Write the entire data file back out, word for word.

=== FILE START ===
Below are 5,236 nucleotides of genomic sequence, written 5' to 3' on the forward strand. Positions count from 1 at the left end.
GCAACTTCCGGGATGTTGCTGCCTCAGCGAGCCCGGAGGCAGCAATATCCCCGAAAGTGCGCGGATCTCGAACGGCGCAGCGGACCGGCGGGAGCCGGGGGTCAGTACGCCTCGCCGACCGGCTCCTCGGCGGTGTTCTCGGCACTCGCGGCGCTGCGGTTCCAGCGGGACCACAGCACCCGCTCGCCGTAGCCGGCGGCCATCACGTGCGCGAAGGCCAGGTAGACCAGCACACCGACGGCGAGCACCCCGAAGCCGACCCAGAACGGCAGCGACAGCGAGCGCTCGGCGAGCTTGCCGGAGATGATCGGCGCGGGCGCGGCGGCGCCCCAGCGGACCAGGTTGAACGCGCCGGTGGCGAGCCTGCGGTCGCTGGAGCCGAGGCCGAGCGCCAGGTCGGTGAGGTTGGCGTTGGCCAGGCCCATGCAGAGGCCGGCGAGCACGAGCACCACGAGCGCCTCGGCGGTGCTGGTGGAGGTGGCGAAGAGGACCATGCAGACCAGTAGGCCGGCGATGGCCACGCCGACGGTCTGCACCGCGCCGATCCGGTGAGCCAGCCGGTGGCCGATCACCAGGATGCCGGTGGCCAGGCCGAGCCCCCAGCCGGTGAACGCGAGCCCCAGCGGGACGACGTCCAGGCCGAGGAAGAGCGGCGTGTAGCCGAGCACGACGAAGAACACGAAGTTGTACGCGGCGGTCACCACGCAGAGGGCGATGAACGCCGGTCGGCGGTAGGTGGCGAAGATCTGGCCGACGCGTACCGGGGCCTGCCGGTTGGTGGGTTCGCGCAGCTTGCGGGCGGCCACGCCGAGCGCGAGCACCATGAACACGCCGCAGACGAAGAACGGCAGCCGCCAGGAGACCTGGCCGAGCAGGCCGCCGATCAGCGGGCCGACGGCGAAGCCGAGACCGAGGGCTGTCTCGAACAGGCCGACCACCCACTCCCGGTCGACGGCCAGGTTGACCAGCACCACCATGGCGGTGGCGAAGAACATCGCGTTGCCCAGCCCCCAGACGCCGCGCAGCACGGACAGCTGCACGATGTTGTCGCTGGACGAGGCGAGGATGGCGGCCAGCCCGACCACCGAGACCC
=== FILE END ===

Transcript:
Below are 5,236 nucleotides of genomic sequence, written 5' to 3' on the forward strand. Positions count from 1 at the left end.
GCAACTTCCGGGATGTTGCTGCCTCAGCGAGCCCGGAGGCAGCAATATCCCCGAAAGTGCGCGGATCTCGAACGGCGCAGCGGACCGGCGGGAGCCGGGGGTCAGTACGCCTCGCCGACCGGCTCCTCGGCGGTGTTCTCGGCACTCGCGGCGCTGCGGTTCCAGCGGGACCACAGCACCCGCTCGCCGTAGCCGGCGGCCATCACGTGCGCGAAGGCCAGGTAGACCAGCACACCGACGGCGAGCACCCCGAAGCCGACCCAGAACGGCAGCGACAGCGAGCGCTCGGCGAGCTTGCCGGAGATGATCGGCGCGGGCGCGGCGGCGCCCCAGCGGACCAGGTTGAACGCGCCGGTGGCGAGCCTGCGGTCGCTGGAGCCGAGGCCGAGCGCCAGGTCGGTGAGGTTGGCGTTGGCCAGGCCCATGCAGAGGCCGGCGAGCACGAGCACCACGAGCGCCTCGGCGGTGCTGGTGGAGGTGGCGAAGAGGACCATGCAGACCAGTAGGCCGGCGATGGCCACGCCGACGGTCTGCACCGCGCCGATCCGGTGAGCCAGCCGGTGGCCGATCACCAGGATGCCGGTGGCCAGGCCGAGCCCCCAGCCGGTGAACGCGAGCCCCAGCGGGACGACGTCCAGGCCGAGGAAGAGCGGCGTGTAGCCGAGCACGACGAAGAACACGAAGTTGTACGCGGCGGTCACCACGCAGAGGGCGATGAACGCCGGTCGGCGGTAGGTGGCGAAGATCTGGCCGACGCGTACCGGGGCCTGCCGGTTGGTGGGTTCGCGCAGCTTGCGGGCGGCCACGCCGAGCGCGAGCACCATGAACACGCCGCAGACGAAGAACGGCAGCCGCCAGGAGACCTGGCCGAGCAGGCCGCCGATCAGCGGGCCGACGGCGAAGCCGAGACCGAGGGCTGTCTCGAACAGGCCGACCACCCACTCCCGGTCGACGGCCAGGTTGACCAGCACCACCATGGCGGTGGCGAAGAACATCGCGTTGCCCAGCCCCCAGACGCCGCGCAGCACGGACAGCTGCACGATGTTGTCGCTGGACGAGGCGAGGATGGCGGCCAGCCCGACCACCGAGACCC